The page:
Handbook on Human Security, Borders and Migration
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Handbook on Human Security, Borders and Migration

Edited by Natalia Ribas-Mateos and Timothy J. Dunn

Drawing on the concept of the ‘politics of compassion’, this Handbook interrogates the political, geopolitical, social and anthropological processes which produce and govern borders and give rise to contemporary border violence.
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Chapter 7: An anti-Latin policing machine: enforcing the U.S.-Mexico border along the Great Lakes and the 49th Parallel

Geoff Boyce and Todd Miller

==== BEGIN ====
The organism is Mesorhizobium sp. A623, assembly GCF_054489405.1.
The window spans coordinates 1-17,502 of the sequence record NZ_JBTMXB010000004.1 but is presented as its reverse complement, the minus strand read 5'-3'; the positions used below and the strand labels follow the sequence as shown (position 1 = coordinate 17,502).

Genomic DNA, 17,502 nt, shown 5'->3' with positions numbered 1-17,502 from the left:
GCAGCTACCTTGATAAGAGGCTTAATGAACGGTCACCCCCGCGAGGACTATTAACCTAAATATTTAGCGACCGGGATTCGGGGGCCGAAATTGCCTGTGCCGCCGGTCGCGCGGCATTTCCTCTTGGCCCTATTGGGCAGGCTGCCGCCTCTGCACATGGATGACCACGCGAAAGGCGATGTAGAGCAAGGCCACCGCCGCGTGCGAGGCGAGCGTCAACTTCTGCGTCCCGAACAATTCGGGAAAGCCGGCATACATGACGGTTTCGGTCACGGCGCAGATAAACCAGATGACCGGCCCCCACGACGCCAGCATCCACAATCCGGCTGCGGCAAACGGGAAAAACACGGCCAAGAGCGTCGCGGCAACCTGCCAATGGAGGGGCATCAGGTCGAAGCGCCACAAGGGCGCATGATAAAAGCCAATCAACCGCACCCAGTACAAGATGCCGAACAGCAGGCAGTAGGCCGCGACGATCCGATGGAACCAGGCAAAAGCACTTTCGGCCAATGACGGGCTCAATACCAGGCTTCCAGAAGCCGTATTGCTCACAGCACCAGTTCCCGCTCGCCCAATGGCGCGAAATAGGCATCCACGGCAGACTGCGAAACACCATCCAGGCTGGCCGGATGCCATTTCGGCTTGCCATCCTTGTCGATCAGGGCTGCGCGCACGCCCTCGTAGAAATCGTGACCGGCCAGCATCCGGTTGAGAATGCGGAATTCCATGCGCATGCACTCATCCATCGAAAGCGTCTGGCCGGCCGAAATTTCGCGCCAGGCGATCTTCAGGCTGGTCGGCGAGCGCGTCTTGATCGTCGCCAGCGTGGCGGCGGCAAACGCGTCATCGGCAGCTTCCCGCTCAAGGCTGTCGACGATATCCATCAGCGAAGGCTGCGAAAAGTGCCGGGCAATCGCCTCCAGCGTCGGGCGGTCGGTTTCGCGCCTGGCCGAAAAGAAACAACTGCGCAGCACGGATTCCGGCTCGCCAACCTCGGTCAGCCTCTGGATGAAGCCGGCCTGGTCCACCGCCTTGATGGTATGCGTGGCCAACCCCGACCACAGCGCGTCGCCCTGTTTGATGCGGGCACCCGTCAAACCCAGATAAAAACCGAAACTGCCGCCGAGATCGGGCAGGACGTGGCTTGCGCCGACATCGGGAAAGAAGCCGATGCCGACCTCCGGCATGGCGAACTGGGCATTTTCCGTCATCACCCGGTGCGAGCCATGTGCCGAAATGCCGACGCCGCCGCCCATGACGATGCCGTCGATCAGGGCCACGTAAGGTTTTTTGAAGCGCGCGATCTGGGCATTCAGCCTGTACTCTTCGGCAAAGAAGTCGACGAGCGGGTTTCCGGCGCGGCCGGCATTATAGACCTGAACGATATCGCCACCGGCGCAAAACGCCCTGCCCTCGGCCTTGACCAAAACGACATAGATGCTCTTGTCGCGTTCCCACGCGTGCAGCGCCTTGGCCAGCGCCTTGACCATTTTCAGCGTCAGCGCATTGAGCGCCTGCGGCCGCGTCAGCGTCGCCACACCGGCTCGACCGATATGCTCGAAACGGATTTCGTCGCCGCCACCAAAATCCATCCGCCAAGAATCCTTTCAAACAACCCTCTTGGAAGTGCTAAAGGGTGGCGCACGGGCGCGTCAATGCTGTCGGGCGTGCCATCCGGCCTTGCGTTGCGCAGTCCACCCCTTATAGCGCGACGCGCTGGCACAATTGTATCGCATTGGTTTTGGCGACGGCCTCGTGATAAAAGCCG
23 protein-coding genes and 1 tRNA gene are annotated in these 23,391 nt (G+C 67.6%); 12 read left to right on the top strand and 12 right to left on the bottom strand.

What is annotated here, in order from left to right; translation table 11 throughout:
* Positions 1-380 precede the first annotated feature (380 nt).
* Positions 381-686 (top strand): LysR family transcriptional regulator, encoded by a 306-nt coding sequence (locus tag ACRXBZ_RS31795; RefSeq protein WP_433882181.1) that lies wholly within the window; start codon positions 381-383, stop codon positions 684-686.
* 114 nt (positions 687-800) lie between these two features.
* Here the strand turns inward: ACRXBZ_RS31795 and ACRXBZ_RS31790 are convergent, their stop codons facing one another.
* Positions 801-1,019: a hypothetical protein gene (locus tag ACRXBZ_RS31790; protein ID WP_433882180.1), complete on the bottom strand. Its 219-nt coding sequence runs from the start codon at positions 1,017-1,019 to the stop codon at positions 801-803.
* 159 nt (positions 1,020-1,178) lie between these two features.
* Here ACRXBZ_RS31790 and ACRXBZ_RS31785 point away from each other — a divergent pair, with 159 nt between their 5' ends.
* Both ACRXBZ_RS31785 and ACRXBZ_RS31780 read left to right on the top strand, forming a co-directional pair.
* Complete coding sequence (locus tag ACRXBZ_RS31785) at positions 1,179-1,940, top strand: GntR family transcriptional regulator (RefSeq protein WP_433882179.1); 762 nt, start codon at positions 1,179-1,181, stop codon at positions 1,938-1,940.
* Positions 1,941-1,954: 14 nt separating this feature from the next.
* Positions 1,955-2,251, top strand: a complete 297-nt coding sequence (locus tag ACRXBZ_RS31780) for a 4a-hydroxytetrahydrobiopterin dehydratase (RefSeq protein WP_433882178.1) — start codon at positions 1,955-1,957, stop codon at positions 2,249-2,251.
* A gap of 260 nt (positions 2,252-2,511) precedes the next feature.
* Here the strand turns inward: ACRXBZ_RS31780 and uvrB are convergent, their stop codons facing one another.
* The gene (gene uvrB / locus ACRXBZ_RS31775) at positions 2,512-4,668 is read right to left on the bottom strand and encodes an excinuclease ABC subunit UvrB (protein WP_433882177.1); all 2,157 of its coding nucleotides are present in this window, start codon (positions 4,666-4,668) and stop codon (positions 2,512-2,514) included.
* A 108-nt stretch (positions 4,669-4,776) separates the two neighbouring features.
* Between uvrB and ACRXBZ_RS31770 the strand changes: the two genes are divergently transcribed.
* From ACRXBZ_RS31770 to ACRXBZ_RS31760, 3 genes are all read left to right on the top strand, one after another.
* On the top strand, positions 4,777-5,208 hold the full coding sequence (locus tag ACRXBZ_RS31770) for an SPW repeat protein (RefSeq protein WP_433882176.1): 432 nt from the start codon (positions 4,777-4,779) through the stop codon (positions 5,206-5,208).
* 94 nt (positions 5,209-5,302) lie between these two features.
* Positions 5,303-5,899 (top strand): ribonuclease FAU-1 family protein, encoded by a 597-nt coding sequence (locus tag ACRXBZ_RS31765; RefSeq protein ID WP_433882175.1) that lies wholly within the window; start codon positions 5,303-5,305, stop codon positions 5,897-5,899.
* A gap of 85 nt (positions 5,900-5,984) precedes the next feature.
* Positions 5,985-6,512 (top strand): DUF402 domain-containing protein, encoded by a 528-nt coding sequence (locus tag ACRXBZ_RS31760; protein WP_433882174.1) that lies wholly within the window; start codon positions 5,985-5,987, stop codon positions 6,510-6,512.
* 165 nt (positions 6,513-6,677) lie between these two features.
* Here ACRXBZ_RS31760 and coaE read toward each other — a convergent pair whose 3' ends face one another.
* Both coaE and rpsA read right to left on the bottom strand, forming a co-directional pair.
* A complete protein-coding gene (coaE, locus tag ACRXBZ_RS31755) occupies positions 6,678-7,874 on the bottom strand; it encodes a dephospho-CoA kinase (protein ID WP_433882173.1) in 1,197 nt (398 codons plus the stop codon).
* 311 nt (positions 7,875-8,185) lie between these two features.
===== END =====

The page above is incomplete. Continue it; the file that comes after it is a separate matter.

Boyce and Miller explore the expansive nature of post 9/11 US border expansion, focusing on the US Canada divide, and the increasing of racial-ethnic profiling of Latinos, even in a region where there are relatively few, by the Border Patrol, illustrating its character as a national quasi-racial-ethnic policeforce. Over the past 20 years, the United States has undertaken an unprecedented build-up of its enforcement capacity along the country’s border with Canada. Officially, this enforcement build-up is justified with reference to the spectre of terrorism and the kinds of security concerns that proliferated in the aftermath of the terror attacks of September 11, 2001. Although along the U.S. / Mexico borderagents arrest many more individuals actively seeking to enter the United States, here too apprehension records reveal the arrest of hundreds of U.S. citizens and thousands of individuals who are long-term U.S. residents, through the very same kinds of practices - transit checks, roving patrol stops, highway checkpoints and third party law enforcement custody-transfer - observed abovein urban and rural areas across the northern U.S. borderlands.

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